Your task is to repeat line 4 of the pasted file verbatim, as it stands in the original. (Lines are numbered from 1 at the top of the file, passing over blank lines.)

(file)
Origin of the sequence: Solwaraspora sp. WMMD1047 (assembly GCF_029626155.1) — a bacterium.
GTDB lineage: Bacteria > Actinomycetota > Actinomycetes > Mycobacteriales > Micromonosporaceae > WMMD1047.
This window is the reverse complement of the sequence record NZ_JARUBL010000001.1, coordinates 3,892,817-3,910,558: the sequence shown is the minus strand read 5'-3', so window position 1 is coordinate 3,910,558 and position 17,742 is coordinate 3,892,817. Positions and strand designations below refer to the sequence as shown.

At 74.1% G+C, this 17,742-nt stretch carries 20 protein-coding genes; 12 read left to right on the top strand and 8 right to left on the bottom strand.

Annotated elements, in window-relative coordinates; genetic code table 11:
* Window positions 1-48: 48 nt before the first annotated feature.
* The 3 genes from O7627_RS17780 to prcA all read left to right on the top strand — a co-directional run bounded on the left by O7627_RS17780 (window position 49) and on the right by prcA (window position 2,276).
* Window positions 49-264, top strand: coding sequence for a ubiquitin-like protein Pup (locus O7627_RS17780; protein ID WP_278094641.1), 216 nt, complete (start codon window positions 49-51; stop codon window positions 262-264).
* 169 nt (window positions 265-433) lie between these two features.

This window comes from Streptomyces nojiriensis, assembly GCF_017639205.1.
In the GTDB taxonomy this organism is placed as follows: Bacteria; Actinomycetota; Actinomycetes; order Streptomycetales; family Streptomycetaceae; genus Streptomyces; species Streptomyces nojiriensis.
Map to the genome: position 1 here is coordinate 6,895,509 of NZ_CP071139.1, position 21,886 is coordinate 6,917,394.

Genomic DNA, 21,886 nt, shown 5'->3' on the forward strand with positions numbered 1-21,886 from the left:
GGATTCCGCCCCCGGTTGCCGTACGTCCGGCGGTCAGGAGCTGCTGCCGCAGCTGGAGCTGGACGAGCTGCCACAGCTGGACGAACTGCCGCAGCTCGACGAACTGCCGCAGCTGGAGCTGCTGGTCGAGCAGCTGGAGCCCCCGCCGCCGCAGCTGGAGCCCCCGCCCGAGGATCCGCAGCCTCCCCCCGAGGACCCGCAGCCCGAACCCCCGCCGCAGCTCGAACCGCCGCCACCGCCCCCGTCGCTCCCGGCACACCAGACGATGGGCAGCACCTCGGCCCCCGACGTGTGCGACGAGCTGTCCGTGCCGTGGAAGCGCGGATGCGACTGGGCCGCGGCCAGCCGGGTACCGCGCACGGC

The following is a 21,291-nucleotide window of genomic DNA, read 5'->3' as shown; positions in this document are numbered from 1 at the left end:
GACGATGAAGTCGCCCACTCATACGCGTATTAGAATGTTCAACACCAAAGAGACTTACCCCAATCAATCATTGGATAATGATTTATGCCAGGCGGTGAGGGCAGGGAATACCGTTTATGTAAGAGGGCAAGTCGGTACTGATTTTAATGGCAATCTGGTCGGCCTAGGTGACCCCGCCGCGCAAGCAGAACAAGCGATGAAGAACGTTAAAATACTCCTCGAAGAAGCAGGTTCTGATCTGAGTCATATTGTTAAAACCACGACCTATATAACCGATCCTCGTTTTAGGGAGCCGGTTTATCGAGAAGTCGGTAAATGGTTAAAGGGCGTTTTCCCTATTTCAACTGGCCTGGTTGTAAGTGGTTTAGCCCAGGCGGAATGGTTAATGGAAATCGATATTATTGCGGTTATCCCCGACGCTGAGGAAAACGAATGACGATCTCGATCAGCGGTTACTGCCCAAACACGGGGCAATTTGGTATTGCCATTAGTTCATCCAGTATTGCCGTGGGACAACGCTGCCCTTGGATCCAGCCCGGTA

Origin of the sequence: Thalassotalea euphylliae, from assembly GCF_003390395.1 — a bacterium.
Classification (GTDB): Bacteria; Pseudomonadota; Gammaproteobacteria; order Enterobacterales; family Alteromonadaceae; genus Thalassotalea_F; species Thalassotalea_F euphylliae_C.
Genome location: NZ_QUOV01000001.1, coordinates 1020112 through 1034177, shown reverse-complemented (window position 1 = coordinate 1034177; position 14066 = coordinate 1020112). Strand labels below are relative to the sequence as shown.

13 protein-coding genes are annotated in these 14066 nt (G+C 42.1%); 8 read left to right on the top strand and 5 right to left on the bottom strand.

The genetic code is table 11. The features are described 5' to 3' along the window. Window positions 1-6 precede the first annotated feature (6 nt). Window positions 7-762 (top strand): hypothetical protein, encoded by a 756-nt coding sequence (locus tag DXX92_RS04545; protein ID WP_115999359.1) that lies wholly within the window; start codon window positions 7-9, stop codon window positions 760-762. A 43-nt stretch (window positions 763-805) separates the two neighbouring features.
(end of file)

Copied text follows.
At 74.1% G+C, this 17,742-nt stretch carries 20 protein-coding genes; 12 read left to right on the top strand and 8 right to left on the bottom strand.